What Was Tempera Paint Mixed With

Tempera paint, a medium that has been consistently used by artists for centuries, has a rich history rooted in its unique composition. This article examines the intriguing question: What was tempera paint mixed with? By exploring the various ingredients used to create this ancient painting medium, we gain a deeper understanding of the craftsmanship and artistry that goes into the creation of tempera paint. Journey with us as we uncover the secrets behind this beloved artistic tradition.


Tempera paint, also known as egg tempera, is a painting medium that has been used for centuries. It is a versatile and durable medium that provides rich colors and excellent opacity. In this article, we will explore the historical background of tempera paint, its composition, variations in formulation, additives and modifiers, modifications for modern use, techniques and application, advantages and disadvantages, and comparisons with other painting mediums.

Historical Background

Early Origins of Tempera Paint

The origins of tempera paint can be traced back to ancient times. It is believed to have originated in ancient Egypt and was used by the Egyptians as early as 1500 BCE. The Egyptians mixed powdered pigments with a water-based medium, such as gum arabic or adhesive. This mixture was then applied to various surfaces, including papyrus and wooden panels.

Usage in Ancient Civilizations

Tempera paint was not only popular in ancient Egypt, but it was also widely used in other ancient civilizations. The Greeks and Romans utilized tempera paint for a variety of purposes, including mural paintings, manuscript illuminations, and decorative arts. The Byzantines further refined the technique and used tempera paint extensively in their religious iconography.

Development in Medieval and Renaissance Periods

During the medieval and Renaissance periods, tempera paint became the preferred medium for panel paintings. Artists such as Giotto, Botticelli, and Raphael employed tempera paint to create intricate and detailed works of art. The technique reached its peak during the Renaissance, with artists using tempera paint to achieve a wide range of effects, from delicate glazes to impasto textures.

What Was Tempera Paint Mixed With

Composition of Traditional Tempera Paint

Liquid or Powdered Pigments

Traditionally, tempera paint was made by grinding pigments into a fine powder. These pigments could be sourced from various natural materials, such as minerals, plants, or even insects. The powdered pigments were then mixed with a binder to create a paintable consistency.

Egg Yolk Emulsion

The key component of traditional tempera paint is the egg yolk. The egg yolk acts as a binder, holding the pigments together and allowing them to adhere to the painting surface. The yolk is separated from the egg white and mixed with water to create an emulsion. This emulsion is then combined with the powdered pigments to form the paint.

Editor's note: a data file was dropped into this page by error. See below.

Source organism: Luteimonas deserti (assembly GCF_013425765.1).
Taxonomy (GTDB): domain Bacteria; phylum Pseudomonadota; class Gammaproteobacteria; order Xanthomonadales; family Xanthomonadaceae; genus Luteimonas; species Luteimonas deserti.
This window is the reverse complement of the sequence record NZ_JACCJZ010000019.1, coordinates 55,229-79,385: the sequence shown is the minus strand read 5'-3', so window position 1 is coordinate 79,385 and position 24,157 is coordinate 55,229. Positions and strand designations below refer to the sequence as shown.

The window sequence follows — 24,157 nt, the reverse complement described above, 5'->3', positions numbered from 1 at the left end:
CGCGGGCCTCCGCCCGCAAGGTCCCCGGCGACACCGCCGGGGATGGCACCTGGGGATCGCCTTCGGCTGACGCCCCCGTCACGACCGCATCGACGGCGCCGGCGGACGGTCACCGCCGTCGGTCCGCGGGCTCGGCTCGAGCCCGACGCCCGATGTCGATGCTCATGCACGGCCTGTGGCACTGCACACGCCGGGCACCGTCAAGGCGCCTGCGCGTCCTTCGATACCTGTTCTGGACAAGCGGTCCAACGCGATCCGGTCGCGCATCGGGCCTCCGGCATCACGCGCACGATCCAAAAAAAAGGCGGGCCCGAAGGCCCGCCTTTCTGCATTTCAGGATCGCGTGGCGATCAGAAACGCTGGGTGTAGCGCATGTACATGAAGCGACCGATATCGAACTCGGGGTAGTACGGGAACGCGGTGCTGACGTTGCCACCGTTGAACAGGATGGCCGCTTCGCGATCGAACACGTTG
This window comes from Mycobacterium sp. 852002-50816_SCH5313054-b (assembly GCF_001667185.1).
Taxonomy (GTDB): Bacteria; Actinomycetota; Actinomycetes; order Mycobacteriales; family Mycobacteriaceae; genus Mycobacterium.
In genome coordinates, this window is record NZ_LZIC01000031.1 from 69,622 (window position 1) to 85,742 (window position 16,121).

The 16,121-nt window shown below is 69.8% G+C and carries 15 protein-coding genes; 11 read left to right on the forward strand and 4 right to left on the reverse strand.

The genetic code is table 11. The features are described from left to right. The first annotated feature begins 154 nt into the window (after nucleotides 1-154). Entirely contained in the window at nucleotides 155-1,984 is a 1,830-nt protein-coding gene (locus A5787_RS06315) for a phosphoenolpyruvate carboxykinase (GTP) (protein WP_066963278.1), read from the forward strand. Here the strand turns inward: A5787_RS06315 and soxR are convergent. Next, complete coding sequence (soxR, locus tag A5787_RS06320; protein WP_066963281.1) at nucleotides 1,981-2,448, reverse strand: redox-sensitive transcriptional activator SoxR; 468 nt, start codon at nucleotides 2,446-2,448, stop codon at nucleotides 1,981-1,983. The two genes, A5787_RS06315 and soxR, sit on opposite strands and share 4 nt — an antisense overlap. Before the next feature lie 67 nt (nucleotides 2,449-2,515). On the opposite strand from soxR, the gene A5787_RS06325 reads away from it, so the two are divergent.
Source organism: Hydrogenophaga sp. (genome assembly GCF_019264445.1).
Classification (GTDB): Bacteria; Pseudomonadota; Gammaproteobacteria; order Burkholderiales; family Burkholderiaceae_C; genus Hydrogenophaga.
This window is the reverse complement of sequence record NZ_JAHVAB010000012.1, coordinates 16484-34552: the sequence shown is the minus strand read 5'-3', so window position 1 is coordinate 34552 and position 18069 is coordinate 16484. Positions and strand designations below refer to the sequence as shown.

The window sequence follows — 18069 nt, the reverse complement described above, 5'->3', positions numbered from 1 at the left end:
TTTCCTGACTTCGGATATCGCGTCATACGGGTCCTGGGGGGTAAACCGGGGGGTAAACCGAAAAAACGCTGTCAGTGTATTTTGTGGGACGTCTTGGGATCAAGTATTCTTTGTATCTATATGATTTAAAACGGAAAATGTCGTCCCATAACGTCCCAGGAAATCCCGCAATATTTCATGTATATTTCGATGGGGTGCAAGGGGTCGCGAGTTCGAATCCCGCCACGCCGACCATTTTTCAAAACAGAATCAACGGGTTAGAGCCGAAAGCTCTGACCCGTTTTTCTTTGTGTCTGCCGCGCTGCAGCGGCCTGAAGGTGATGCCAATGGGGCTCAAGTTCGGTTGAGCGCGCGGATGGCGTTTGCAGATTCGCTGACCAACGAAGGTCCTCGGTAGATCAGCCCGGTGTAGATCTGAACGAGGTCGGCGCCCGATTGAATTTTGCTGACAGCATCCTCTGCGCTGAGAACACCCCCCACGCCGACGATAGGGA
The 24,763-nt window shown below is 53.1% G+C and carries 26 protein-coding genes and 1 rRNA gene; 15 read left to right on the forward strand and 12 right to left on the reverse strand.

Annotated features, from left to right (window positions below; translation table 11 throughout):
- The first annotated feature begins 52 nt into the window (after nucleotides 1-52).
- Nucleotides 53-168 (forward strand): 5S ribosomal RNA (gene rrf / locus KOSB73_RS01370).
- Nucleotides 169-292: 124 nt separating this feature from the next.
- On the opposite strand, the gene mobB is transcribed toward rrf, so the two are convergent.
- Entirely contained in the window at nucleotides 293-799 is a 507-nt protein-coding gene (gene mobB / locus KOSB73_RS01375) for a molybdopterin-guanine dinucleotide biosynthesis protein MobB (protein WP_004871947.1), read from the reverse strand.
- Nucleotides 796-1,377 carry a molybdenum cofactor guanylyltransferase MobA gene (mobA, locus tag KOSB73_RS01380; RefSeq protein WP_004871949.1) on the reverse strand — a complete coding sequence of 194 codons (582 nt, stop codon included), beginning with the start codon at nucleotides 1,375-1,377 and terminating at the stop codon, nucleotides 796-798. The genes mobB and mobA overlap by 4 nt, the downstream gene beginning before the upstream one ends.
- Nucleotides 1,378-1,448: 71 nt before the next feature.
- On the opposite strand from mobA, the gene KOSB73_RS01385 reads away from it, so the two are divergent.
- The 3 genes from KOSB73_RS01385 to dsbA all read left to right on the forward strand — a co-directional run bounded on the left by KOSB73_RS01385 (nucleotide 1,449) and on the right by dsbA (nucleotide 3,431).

Water is an essential component in tempera paint. It serves to dilute the pigments, ensuring a smooth and fluid consistency. Water also helps to facilitate the mixing of the pigments with the egg yolk emulsion, allowing for a uniform distribution of color.

Variations in Tempera Paint Formulation

Animal Glues and Gelatin

In addition to egg yolk emulsion, other organic binders were used in the formulation of tempera paint. Animal glues, such as rabbit skin glue or fish bladder glue, were often added to increase the flexibility and adhesion of the paint. Gelatin, derived from collagen, was also used as a binder in certain formulations.

Casein or Milk Proteins

Another variation in tempera paint formulation involved the use of casein, a protein found in milk. Casein was mixed with water and used as a binder instead of egg yolk. This resulted in a slightly different working consistency and drying time compared to traditional egg tempera. Some artists preferred casein for its smooth application and quick drying properties.

Vegetable Oils and Resins

In certain formulations, tempera paint included vegetable oils, such as linseed oil or walnut oil, as binders. These oils provided a more flexible paint film, allowing for better adhesion and preventing cracking. Resins, such as damar resin or mastic resin, were also added to some recipes to enhance the glossiness and durability of the paint.

What Was Tempera Paint Mixed With

Additives and Modifiers in Tempera Paint

Gums and Adhesives

To improve the working properties of tempera paint, various gums and adhesives were incorporated. Gum arabic, a natural gum obtained from the acacia tree, was often used to increase the viscosity and adhesive qualities of the paint. Other gums, such as gum tragacanth and gum copal, were also employed to modify the paint’s texture and drying time.


The addition of wax to tempera paint provided unique effects and characteristics. Beeswax, for example, could be melted and mixed with the paint to create a translucent and lustrous finish. Wax also increased the paint’s resistance to moisture and imparted a smooth and buttery consistency.